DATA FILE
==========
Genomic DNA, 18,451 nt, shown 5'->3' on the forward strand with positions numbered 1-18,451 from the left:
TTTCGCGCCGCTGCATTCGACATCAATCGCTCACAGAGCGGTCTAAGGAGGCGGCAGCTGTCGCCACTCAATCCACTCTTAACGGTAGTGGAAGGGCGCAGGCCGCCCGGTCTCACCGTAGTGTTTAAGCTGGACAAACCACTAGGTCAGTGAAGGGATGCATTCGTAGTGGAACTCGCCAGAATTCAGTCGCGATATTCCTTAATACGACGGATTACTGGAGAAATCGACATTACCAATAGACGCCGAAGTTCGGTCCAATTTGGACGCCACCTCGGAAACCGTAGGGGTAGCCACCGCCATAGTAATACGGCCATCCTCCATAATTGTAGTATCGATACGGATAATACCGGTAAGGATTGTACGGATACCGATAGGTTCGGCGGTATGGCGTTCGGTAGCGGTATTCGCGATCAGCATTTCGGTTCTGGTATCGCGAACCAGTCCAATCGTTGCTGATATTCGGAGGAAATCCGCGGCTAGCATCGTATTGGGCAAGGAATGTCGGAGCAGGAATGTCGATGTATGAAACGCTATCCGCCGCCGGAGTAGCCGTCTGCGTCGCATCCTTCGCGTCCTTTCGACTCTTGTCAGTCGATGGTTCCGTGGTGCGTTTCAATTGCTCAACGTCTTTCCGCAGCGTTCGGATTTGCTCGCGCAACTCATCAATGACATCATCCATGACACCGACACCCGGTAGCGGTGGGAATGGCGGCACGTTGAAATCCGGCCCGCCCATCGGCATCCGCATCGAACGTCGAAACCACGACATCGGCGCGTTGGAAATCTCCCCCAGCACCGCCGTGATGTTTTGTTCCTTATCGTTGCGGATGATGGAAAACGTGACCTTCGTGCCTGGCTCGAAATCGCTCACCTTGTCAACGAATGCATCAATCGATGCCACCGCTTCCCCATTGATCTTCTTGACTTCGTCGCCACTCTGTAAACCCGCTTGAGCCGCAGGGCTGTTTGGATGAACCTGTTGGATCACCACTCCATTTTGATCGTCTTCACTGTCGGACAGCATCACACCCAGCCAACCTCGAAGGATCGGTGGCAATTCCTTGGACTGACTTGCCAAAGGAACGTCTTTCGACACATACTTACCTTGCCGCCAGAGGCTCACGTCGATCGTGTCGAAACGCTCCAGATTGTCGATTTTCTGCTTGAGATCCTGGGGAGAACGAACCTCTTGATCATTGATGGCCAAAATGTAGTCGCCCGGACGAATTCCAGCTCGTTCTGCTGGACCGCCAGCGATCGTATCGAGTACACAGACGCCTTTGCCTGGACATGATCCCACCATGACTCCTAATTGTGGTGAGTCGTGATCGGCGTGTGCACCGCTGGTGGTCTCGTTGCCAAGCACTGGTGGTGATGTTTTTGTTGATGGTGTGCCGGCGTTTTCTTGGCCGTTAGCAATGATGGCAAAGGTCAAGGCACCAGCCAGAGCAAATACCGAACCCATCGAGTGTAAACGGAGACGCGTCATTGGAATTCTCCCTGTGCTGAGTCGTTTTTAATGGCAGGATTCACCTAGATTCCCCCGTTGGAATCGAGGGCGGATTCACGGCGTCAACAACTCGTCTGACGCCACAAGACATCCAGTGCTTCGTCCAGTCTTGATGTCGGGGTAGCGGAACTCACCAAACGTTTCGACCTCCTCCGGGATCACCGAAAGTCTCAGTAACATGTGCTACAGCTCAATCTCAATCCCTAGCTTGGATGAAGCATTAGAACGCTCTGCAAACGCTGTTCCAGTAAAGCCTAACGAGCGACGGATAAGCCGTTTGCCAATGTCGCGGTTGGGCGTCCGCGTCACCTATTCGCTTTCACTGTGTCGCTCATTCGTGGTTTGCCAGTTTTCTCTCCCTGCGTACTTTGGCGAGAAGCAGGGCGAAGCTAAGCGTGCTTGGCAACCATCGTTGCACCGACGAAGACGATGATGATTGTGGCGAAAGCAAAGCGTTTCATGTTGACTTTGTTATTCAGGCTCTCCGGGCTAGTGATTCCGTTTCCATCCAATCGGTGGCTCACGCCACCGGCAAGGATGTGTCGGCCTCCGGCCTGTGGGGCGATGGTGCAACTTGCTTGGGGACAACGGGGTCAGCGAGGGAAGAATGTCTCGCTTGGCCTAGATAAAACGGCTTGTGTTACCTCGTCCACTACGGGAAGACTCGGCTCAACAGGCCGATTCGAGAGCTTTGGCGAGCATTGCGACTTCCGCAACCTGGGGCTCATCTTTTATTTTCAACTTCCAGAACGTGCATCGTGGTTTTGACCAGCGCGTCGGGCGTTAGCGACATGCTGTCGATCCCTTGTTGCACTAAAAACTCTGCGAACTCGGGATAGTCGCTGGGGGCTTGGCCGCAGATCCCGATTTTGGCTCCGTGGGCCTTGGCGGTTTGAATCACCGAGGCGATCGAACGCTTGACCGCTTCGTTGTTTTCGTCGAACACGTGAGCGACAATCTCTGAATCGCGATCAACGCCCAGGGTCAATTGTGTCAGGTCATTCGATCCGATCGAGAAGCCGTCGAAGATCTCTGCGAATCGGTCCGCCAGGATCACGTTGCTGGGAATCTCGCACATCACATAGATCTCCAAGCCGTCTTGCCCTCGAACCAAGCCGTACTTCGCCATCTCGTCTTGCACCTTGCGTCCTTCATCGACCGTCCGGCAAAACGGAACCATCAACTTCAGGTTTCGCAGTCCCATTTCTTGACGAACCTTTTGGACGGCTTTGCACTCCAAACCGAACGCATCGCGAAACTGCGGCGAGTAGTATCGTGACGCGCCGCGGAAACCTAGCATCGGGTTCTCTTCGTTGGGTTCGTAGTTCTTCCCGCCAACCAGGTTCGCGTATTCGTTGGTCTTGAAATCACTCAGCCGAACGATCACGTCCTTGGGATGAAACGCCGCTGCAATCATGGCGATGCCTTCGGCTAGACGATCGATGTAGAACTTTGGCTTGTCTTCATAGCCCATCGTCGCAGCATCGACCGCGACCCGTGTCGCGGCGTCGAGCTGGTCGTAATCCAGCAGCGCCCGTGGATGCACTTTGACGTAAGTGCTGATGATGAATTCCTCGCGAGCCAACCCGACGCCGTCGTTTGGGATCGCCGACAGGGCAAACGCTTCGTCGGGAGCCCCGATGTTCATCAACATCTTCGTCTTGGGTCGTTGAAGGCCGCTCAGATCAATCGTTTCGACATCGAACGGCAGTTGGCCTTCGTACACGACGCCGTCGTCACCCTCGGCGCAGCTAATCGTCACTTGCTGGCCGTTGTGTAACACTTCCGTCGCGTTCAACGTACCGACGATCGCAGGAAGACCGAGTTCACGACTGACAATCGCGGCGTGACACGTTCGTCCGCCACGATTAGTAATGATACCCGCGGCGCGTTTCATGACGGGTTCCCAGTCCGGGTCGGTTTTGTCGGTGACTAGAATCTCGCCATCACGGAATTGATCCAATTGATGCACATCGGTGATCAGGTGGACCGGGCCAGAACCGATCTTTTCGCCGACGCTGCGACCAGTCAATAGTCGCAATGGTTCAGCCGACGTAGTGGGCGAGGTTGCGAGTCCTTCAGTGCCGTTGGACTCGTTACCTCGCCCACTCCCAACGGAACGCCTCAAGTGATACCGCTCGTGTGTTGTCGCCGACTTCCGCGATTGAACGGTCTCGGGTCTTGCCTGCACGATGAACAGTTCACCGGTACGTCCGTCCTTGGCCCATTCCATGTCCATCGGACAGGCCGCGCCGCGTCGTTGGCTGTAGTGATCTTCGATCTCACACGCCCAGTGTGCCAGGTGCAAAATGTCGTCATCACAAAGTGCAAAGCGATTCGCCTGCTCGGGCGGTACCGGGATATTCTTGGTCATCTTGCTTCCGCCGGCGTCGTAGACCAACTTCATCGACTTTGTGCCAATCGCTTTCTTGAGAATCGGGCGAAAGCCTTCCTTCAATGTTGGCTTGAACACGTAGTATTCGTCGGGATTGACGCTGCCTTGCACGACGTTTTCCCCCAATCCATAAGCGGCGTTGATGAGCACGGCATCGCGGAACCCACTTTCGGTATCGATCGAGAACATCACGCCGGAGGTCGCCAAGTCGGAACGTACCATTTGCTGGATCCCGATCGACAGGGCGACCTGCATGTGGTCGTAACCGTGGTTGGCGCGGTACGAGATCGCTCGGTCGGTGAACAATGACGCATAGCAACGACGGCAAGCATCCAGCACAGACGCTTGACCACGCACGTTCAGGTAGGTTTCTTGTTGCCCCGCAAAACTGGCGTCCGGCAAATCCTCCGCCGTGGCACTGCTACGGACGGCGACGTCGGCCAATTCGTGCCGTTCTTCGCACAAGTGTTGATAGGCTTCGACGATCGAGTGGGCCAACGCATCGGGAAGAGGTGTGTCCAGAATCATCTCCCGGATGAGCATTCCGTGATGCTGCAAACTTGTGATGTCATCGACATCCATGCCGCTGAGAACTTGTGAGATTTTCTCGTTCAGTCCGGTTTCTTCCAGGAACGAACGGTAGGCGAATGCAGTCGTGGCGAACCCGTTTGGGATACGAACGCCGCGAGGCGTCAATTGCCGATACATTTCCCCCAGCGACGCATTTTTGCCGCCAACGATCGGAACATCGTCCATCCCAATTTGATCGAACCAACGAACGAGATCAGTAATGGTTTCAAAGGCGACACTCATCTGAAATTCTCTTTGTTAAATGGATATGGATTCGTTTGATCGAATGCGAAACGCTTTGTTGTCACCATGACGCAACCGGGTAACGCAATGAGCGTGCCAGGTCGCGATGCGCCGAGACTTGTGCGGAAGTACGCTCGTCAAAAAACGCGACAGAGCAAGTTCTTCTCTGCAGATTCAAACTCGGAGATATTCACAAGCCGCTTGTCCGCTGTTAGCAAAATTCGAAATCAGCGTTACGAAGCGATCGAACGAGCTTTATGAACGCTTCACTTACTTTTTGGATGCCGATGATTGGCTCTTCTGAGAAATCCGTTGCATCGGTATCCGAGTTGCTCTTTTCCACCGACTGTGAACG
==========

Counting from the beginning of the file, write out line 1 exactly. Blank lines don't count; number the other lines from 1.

Genomic DNA, 18,451 nt, shown 5'->3' on the forward strand with positions numbered 1-18,451 from the left: